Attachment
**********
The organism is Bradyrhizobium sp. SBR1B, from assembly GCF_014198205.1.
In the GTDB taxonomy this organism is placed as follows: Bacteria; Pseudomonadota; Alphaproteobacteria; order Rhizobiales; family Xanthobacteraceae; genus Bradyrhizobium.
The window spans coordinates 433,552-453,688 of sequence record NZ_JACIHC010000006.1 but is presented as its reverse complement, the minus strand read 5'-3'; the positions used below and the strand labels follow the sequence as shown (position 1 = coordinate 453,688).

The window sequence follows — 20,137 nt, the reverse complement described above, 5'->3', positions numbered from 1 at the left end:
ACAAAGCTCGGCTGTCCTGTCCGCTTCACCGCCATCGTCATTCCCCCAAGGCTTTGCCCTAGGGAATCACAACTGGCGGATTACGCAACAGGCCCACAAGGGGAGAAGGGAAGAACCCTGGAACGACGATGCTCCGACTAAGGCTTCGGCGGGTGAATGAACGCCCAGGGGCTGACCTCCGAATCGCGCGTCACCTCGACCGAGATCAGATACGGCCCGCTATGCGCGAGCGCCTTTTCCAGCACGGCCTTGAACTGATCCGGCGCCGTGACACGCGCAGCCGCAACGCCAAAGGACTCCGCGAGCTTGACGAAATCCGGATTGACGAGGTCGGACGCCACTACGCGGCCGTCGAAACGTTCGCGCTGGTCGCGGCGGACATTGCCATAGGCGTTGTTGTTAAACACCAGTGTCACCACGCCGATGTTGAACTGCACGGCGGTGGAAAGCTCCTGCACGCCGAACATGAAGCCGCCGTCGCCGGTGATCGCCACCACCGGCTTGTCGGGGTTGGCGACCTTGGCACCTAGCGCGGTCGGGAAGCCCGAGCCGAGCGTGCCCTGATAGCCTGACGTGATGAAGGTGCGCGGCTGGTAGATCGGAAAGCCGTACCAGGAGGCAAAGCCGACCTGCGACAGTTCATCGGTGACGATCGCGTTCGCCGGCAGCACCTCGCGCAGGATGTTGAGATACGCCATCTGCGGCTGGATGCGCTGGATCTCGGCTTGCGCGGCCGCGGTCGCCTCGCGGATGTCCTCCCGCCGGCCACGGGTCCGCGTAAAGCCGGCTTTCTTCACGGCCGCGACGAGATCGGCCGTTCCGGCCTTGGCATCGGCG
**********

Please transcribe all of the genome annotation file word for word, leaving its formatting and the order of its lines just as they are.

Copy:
The organism is Bradyrhizobium sp. SBR1B, from assembly GCF_014198205.1.
In the GTDB taxonomy this organism is placed as follows: Bacteria; Pseudomonadota; Alphaproteobacteria; order Rhizobiales; family Xanthobacteraceae; genus Bradyrhizobium.
The window spans coordinates 433,552-453,688 of sequence record NZ_JACIHC010000006.1 but is presented as its reverse complement, the minus strand read 5'-3'; the positions used below and the strand labels follow the sequence as shown (position 1 = coordinate 453,688).

The window sequence follows — 20,137 nt, the reverse complement described above, 5'->3', positions numbered from 1 at the left end:
ACAAAGCTCGGCTGTCCTGTCCGCTTCACCGCCATCGTCATTCCCCCAAGGCTTTGCCCTAGGGAATCACAACTGGCGGATTACGCAACAGGCCCACAAGGGGAGAAGGGAAGAACCCTGGAACGACGATGCTCCGACTAAGGCTTCGGCGGGTGAATGAACGCCCAGGGGCTGACCTCCGAATCGCGCGTCACCTCGACCGAGATCAGATACGGCCCGCTATGCGCGAGCGCCTTTTCCAGCACGGCCTTGAACTGATCCGGCGCCGTGACACGCGCAGCCGCAACGCCAAAGGACTCCGCGAGCTTGACGAAATCCGGATTGACGAGGTCGGACGCCACTACGCGGCCGTCGAAACGTTCGCGCTGGTCGCGGCGGACATTGCCATAGGCGTTGTTGTTAAACACCAGTGTCACCACGCCGATGTTGAACTGCACGGCGGTGGAAAGCTCCTGCACGCCGAACATGAAGCCGCCGTCGCCGGTGATCGCCACCACCGGCTTGTCGGGGTTGGCGACCTTGGCACCTAGCGCGGTCGGGAAGCCCGAGCCGAGCGTGCCCTGATAGCCTGACGTGATGAAGGTGCGCGGCTGGTAGATCGGAAAGCCGTACCAGGAGGCAAAGCCGACCTGCGACAGTTCATCGGTGACGATCGCGTTCGCCGGCAGCACCTCGCGCAGGATGTTGAGATACGCCATCTGCGGCTGGATGCGCTGGATCTCGGCTTGCGCGGCCGCGGTCGCCTCGCGGATGTCCTCCCGCCGGCCACGGGTCCGCGTAAAGCCGGCTTTCTTCACGGCCGCGACGAGATCGGCCGTTCCGGCCTTGGCATCGGCG